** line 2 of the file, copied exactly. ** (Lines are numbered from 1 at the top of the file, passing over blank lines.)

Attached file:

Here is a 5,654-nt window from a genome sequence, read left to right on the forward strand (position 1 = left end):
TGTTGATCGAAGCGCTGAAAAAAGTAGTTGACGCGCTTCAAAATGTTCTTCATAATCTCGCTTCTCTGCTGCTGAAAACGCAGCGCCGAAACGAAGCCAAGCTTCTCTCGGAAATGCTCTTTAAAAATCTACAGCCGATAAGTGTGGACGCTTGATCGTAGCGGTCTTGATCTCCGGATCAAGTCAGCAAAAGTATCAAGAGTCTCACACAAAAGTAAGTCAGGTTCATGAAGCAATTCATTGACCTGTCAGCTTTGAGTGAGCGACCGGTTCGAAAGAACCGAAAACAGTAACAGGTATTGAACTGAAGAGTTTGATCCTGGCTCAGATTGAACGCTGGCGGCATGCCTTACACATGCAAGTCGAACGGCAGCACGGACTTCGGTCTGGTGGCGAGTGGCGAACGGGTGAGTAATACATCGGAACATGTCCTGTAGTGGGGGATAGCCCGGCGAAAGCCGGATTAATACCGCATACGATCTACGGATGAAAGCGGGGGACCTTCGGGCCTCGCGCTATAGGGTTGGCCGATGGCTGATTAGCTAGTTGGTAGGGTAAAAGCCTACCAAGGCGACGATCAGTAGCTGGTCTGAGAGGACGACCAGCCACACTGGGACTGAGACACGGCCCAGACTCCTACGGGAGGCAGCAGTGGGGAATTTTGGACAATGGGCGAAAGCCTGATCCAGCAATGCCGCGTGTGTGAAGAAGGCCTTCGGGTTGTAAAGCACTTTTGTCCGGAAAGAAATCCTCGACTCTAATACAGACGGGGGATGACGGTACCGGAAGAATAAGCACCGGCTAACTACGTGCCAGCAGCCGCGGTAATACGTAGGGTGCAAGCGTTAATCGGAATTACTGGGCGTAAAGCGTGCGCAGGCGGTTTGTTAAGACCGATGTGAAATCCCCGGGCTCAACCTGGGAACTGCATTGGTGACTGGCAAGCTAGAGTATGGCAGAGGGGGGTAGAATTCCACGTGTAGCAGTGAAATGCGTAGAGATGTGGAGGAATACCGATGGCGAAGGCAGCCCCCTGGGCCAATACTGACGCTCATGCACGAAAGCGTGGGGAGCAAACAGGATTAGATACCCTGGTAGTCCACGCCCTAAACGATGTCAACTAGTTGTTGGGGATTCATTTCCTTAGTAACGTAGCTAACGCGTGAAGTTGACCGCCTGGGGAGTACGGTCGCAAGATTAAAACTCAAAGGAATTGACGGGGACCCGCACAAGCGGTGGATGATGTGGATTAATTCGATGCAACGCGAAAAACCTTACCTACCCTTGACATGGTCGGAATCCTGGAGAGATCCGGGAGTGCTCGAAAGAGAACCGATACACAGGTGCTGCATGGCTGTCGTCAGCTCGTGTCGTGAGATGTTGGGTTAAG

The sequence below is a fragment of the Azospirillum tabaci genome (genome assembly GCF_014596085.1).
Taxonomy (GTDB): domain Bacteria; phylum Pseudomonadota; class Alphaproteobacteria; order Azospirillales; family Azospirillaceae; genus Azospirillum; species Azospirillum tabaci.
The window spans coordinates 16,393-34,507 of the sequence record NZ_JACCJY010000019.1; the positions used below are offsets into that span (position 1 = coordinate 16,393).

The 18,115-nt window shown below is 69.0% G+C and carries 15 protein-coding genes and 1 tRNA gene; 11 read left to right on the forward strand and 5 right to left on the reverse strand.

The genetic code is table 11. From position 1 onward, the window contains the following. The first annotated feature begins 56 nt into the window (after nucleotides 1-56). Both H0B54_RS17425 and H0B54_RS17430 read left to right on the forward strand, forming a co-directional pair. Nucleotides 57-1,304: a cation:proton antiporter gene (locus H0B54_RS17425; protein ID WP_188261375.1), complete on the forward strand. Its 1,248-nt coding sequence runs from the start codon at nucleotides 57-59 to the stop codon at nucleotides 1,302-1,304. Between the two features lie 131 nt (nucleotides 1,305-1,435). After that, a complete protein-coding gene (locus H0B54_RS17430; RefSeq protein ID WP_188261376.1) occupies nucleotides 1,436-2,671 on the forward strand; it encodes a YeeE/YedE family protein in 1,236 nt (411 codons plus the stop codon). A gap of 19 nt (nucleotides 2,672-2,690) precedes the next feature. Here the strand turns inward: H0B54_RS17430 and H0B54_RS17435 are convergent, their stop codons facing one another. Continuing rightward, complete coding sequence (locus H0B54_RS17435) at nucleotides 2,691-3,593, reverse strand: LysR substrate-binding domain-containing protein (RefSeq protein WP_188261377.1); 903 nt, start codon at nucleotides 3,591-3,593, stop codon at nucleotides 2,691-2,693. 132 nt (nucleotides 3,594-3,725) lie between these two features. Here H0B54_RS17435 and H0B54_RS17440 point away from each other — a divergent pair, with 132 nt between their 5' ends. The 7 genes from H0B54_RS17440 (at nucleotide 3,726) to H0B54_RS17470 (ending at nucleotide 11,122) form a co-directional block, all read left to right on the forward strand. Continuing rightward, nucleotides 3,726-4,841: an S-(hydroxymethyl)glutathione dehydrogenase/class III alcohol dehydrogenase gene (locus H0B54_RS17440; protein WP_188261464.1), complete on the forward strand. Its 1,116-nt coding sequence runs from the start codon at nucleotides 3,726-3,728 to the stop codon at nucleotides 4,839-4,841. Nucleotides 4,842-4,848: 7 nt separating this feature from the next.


TGTTGATCGAAGCGCTGAAAAAAGTAGTTGACGCGCTTCAAAATGTTCTTCATAATCTCGCTTCTCTGCTGCTGAAAACGCAGCGCCGAAACGAAGCCAAGCTTCTCTCGGAAATGCTCTTTAAAAATCTACAGCCGATAAGTGTGGACGCTTGATCGTAGCGGTCTTGATCTCCGGATCAAGTCAGCAAAAGTATCAAGAGTCTCACACAAAAGTAAGTCAGGTTCATGAAGCAATTCATTGACCTGTCAGCTTTGAGTGAGCGACCGGTTCGAAAGAACCGAAAACAGTAACAGGTATTGAACTGAAGAGTTTGATCCTGGCTCAGATTGAACGCTGGCGGCATGCCTTACACATGCAAGTCGAACGGCAGCACGGACTTCGGTCTGGTGGCGAGTGGCGAACGGGTGAGTAATACATCGGAACATGTCCTGTAGTGGGGGATAGCCCGGCGAAAGCCGGATTAATACCGCATACGATCTACGGATGAAAGCGGGGGACCTTCGGGCCTCGCGCTATAGGGTTGGCCGATGGCTGATTAGCTAGTTGGTAGGGTAAAAGCCTACCAAGGCGACGATCAGTAGCTGGTCTGAGAGGACGACCAGCCACACTGGGACTGAGACACGGCCCAGACTCCTACGGGAGGCAGCAGTGGGGAATTTTGGACAATGGGCGAAAGCCTGATCCAGCAATGCCGCGTGTGTGAAGAAGGCCTTCGGGTTGTAAAGCACTTTTGTCCGGAAAGAAATCCTCGACTCTAATACAGACGGGGGATGACGGTACCGGAAGAATAAGCACCGGCTAACTACGTGCCAGCAGCCGCGGTAATACGTAGGGTGCAAGCGTTAATCGGAATTACTGGGCGTAAAGCGTGCGCAGGCGGTTTGTTAAGACCGATGTGAAATCCCCGGGCTCAACCTGGGAACTGCATTGGTGACTGGCAAGCTAGAGTATGGCAGAGGGGGGTAGAATTCCACGTGTAGCAGTGAAATGCGTAGAGATGTGGAGGAATACCGATGGCGAAGGCAGCCCCCTGGGCCAATACTGACGCTCATGCACGAAAGCGTGGGGAGCAAACAGGATTAGATACCCTGGTAGTCCACGCCCTAAACGATGTCAACTAGTTGTTGGGGATTCATTTCCTTAGTAACGTAGCTAACGCGTGAAGTTGACCGCCTGGGGAGTACGGTCGCAAGATTAAAACTCAAAGGAATTGACGGGGACCCGCACAAGCGGTGGATGATGTGGATTAATTCGATGCAACGCGAAAAACCTTACCTACCCTTGACATGGTCGGAATCCTGGAGAGATCCGGGAGTGCTCGAAAGAGAACCGATACACAGGTGCTGCATGGCTGTCGTCAGCTCGTGTCGTGAGATGTTGGGTTAAG